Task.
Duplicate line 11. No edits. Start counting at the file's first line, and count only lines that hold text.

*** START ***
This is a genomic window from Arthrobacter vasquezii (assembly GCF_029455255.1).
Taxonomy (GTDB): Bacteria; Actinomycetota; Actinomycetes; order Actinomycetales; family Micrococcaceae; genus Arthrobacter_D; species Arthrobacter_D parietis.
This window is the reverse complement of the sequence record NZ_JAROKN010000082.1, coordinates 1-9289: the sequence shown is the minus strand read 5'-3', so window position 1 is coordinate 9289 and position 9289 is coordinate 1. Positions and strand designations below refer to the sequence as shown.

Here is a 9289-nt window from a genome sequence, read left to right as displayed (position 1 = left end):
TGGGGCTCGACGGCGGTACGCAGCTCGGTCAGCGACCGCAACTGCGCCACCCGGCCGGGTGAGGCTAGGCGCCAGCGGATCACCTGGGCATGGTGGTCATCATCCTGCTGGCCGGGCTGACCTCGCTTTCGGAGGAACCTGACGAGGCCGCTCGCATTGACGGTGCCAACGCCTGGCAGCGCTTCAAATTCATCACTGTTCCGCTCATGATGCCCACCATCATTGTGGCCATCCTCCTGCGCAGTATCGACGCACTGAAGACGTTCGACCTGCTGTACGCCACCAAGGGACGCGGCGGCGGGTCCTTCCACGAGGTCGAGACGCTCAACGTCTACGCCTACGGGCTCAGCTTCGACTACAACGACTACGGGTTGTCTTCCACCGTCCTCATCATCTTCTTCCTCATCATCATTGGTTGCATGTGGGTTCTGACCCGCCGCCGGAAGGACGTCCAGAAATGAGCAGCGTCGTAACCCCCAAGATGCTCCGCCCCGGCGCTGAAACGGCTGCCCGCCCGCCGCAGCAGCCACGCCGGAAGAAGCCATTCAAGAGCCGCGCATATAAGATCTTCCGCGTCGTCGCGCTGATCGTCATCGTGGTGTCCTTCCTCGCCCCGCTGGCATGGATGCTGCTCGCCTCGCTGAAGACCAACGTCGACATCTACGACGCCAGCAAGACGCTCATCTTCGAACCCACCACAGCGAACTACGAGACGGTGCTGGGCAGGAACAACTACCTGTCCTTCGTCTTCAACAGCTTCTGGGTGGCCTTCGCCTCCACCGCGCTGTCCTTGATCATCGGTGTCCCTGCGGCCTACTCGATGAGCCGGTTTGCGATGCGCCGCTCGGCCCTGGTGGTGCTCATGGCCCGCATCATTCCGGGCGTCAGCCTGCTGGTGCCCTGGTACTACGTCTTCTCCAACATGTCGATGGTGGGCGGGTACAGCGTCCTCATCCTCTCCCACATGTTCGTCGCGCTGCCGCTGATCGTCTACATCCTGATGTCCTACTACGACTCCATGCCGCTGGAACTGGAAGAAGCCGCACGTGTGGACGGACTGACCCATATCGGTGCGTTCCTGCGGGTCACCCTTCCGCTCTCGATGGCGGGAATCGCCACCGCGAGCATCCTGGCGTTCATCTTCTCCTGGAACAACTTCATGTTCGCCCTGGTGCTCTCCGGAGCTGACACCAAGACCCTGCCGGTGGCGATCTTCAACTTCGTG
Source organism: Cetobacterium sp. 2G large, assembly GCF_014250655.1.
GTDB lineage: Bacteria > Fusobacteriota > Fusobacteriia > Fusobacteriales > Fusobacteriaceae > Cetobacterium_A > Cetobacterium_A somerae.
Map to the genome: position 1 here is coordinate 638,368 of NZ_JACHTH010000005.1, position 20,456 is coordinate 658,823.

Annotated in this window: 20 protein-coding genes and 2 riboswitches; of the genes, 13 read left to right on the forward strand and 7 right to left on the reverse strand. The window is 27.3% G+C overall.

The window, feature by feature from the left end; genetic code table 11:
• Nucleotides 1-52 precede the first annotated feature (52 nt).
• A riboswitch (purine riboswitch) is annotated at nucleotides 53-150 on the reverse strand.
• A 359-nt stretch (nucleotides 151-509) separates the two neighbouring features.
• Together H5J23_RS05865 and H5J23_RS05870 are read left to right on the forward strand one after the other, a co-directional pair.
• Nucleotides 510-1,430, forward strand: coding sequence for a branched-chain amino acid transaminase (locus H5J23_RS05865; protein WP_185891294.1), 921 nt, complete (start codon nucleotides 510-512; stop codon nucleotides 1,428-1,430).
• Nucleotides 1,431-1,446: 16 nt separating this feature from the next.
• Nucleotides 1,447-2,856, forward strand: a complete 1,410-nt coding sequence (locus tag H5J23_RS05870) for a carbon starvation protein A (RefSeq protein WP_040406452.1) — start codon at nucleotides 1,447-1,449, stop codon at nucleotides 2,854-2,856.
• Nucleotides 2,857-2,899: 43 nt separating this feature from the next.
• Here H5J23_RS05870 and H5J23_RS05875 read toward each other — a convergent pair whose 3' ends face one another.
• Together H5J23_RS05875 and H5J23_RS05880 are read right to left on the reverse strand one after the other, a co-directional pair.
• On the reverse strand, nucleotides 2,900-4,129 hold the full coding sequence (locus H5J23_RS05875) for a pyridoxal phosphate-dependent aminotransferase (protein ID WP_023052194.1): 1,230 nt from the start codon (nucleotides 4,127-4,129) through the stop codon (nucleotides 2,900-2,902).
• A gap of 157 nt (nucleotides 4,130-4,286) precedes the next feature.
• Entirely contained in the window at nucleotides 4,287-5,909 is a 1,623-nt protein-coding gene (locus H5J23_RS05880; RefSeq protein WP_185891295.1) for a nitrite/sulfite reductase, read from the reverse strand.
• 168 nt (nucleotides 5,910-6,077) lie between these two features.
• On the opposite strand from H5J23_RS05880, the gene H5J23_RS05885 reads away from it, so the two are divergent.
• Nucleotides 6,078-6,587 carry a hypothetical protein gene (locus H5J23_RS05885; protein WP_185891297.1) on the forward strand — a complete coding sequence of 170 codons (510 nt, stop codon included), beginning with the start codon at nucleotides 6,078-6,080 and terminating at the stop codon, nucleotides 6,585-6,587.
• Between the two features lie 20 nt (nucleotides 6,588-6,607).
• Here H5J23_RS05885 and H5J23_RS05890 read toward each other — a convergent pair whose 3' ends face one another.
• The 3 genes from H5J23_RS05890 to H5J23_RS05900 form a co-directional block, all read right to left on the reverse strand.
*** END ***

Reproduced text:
• Nucleotides 1-52 precede the first annotated feature (52 nt).